Former MI6 boss labels Jeremy Corbyn a danger to national security unfit to lead the country
The former boss of MI6 has labelled Jeremy Corbyn a danger to national security and said he is unfit to lead the country.
Sir Richard Dearlove accused the Labour leader of becoming a “present danger to our country” if he was elected Prime Minister and granted access to top-secret documents.
Writing in the Mail on Sunday the ex-spy chief said bluntly: “Do not even think of taking the risk of handing this politician the keys to No 10.”
Mr Dearlove, who spent 38 years with the intelligence service, said Mr Corbyn and his two key aides Andrew Murray and Seumas Milne “have at times each denigrated their own country and embraced the interests of its enemies and opponents”.
He wrote: “The political company they have kept has been authoritatively documented.
“For example, none of them would ever have been allowed to work in our national security agencies because they would have been disqualified.
“They would all have failed to pass their security vetting.”
Sir Richard said: “We are faced with the possibility that a leader of the Labour Party who once preferred East Germany’s political and economic model of government, could become Prime Minister.
“Corbyn, Murray and Milne are compromised by their past. Their record is not in question."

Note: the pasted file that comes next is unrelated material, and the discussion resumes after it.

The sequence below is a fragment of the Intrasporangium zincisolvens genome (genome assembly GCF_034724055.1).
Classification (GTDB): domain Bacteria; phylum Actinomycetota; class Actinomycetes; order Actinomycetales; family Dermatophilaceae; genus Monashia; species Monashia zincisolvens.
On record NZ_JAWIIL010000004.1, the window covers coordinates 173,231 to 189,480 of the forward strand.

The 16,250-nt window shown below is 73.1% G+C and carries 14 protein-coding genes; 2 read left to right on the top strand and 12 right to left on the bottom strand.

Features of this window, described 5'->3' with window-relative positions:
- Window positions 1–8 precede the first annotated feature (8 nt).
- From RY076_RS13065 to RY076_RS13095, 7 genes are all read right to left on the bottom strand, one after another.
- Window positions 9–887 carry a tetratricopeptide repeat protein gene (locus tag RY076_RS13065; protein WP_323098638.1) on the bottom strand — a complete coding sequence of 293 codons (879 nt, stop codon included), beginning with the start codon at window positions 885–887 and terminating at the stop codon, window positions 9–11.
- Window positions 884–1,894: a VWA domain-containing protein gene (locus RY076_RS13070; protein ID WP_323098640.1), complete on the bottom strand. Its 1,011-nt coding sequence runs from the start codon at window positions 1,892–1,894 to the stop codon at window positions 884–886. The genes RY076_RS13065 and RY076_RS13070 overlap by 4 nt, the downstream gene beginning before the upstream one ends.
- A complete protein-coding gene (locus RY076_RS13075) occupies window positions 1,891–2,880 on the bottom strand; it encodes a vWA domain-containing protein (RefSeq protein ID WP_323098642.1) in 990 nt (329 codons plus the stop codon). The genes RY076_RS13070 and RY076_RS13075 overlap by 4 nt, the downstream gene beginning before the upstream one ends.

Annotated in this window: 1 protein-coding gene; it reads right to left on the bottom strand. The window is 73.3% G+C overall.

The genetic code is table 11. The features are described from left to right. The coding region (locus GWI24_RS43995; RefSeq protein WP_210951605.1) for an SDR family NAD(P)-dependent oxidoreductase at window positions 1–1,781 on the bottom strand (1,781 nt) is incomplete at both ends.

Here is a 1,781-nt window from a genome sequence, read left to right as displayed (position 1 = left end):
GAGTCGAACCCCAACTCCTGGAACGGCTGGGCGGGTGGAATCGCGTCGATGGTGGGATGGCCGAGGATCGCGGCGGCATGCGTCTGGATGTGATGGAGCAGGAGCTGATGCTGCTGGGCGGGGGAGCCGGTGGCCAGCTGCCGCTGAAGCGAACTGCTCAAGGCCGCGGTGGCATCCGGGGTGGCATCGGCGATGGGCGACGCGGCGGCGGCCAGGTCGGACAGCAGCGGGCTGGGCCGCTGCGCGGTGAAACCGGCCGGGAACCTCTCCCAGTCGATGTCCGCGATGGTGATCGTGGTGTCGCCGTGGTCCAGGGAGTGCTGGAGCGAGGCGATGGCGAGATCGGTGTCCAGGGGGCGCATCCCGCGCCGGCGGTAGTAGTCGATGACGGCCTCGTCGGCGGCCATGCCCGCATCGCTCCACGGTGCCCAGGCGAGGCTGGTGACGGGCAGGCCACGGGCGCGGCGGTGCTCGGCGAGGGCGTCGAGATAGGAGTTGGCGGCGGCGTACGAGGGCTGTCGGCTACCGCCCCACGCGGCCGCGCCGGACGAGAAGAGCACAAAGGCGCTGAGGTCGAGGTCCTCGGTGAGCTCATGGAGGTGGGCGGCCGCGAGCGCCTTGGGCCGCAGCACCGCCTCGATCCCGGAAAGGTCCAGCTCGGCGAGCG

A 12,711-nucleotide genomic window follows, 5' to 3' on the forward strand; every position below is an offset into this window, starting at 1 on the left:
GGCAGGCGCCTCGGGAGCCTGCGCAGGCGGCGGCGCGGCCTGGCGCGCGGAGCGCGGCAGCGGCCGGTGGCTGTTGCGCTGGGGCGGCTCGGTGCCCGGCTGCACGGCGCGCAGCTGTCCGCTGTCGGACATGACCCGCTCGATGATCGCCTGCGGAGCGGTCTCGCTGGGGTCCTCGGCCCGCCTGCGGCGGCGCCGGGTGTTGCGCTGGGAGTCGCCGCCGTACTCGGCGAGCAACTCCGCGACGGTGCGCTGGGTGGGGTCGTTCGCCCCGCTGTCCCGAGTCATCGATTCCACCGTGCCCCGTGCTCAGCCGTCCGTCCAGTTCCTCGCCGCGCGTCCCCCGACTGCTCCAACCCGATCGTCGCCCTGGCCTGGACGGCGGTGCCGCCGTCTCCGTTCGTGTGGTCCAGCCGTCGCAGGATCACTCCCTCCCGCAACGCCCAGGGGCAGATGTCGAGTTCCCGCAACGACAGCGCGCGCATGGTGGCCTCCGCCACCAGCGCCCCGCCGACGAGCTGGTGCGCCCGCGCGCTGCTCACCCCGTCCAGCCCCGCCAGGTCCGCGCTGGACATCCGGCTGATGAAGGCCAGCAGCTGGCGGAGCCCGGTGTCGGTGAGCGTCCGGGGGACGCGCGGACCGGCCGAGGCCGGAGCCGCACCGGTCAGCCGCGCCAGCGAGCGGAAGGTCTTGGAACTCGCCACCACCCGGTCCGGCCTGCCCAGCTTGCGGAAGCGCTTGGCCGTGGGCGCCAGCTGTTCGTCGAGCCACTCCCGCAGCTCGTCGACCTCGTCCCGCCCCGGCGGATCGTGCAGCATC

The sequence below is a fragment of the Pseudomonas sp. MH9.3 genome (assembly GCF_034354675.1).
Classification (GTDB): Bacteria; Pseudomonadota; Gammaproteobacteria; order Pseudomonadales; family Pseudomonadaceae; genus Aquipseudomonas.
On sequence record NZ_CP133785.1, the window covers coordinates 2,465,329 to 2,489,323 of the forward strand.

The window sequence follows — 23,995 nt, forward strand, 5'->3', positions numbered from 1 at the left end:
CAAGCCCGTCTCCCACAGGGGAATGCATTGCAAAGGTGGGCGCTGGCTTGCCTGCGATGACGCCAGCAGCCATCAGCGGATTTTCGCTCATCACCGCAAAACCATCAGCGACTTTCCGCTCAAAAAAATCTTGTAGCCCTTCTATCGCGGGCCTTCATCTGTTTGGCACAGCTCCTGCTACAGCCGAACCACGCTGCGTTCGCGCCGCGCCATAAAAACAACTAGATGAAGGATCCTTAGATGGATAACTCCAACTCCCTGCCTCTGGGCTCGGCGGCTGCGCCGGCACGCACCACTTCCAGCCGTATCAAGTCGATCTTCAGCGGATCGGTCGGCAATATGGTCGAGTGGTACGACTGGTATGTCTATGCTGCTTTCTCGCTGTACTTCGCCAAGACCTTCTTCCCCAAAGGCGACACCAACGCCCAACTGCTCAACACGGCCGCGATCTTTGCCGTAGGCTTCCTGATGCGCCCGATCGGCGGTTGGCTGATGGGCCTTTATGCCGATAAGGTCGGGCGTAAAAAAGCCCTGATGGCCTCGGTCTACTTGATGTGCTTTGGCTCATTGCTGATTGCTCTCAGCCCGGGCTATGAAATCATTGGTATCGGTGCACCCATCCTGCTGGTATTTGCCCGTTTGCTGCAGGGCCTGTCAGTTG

He said: “As a democratically elected leader he would bypass the vetting procedures. Corbyn as Prime Minister, together with his current advisers, could be a present danger to our country.”
Mr Murray, who advises the Labour leader on policy, was a former member of Britain’s Communist Party.
Mr Dearlove added: “When vital national security interests are at stake, the political facts of his past cannot be airbrushed out.
“Politicians should have to live with their political record, and Corbyn’s, whatever political views he may claim to hold today, rules him out as someone suitable to be our Prime Minister.”
The former MI6 chief has been a frequent critic of the Labour leader, saying last year he was “troubled by Jeremy Corbyn’s past associations”.
At the time John McDonnell, the shadow chancellor and a close ally of Mr Corbyn, called Sir Richard was “a reactionary member of the establishment”.
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